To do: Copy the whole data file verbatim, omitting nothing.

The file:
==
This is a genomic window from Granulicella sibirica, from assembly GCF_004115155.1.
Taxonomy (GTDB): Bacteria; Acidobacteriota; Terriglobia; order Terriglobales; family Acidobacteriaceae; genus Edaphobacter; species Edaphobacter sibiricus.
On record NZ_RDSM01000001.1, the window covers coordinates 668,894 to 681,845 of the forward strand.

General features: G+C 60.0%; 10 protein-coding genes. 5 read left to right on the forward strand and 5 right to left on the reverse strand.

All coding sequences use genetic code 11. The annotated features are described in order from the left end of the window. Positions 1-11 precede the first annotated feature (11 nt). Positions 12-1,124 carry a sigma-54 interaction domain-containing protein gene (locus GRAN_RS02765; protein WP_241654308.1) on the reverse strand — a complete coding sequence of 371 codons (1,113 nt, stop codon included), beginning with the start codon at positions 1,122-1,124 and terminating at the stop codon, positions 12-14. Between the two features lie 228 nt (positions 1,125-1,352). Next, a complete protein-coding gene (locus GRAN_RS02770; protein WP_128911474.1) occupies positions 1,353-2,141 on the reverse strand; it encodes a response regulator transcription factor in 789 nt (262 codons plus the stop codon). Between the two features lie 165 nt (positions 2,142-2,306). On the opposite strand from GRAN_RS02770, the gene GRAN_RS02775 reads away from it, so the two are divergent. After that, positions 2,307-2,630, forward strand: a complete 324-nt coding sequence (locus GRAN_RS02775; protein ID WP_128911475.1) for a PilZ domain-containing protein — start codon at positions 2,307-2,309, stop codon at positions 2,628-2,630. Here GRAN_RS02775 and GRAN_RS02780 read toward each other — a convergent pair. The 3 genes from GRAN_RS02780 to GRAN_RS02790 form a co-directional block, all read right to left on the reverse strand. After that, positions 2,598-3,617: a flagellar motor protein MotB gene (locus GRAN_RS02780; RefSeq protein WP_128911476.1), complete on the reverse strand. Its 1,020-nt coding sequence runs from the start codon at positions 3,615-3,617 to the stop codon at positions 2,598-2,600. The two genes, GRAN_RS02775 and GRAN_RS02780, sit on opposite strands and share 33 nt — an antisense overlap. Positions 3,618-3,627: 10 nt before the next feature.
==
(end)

This is a genomic window from Granulicella sibirica, from assembly GCF_004115155.1.
Taxonomy (GTDB): Bacteria; Acidobacteriota; Terriglobia; order Terriglobales; family Acidobacteriaceae; genus Edaphobacter; species Edaphobacter sibiricus.
On record NZ_RDSM01000001.1, the window covers coordinates 668,894 to 681,845 of the forward strand.

General features: G+C 60.0%; 10 protein-coding genes. 5 read left to right on the forward strand and 5 right to left on the reverse strand.

All coding sequences use genetic code 11. The annotated features are described in order from the left end of the window. Positions 1-11 precede the first annotated feature (11 nt). Positions 12-1,124 carry a sigma-54 interaction domain-containing protein gene (locus GRAN_RS02765; protein WP_241654308.1) on the reverse strand — a complete coding sequence of 371 codons (1,113 nt, stop codon included), beginning with the start codon at positions 1,122-1,124 and terminating at the stop codon, positions 12-14. Between the two features lie 228 nt (positions 1,125-1,352). Next, a complete protein-coding gene (locus GRAN_RS02770; protein WP_128911474.1) occupies positions 1,353-2,141 on the reverse strand; it encodes a response regulator transcription factor in 789 nt (262 codons plus the stop codon). Between the two features lie 165 nt (positions 2,142-2,306). On the opposite strand from GRAN_RS02770, the gene GRAN_RS02775 reads away from it, so the two are divergent. After that, positions 2,307-2,630, forward strand: a complete 324-nt coding sequence (locus GRAN_RS02775; protein ID WP_128911475.1) for a PilZ domain-containing protein — start codon at positions 2,307-2,309, stop codon at positions 2,628-2,630. Here GRAN_RS02775 and GRAN_RS02780 read toward each other — a convergent pair. The 3 genes from GRAN_RS02780 to GRAN_RS02790 form a co-directional block, all read right to left on the reverse strand. After that, positions 2,598-3,617: a flagellar motor protein MotB gene (locus GRAN_RS02780; RefSeq protein WP_128911476.1), complete on the reverse strand. Its 1,020-nt coding sequence runs from the start codon at positions 3,615-3,617 to the stop codon at positions 2,598-2,600. The two genes, GRAN_RS02775 and GRAN_RS02780, sit on opposite strands and share 33 nt — an antisense overlap. Positions 3,618-3,627: 10 nt before the next feature.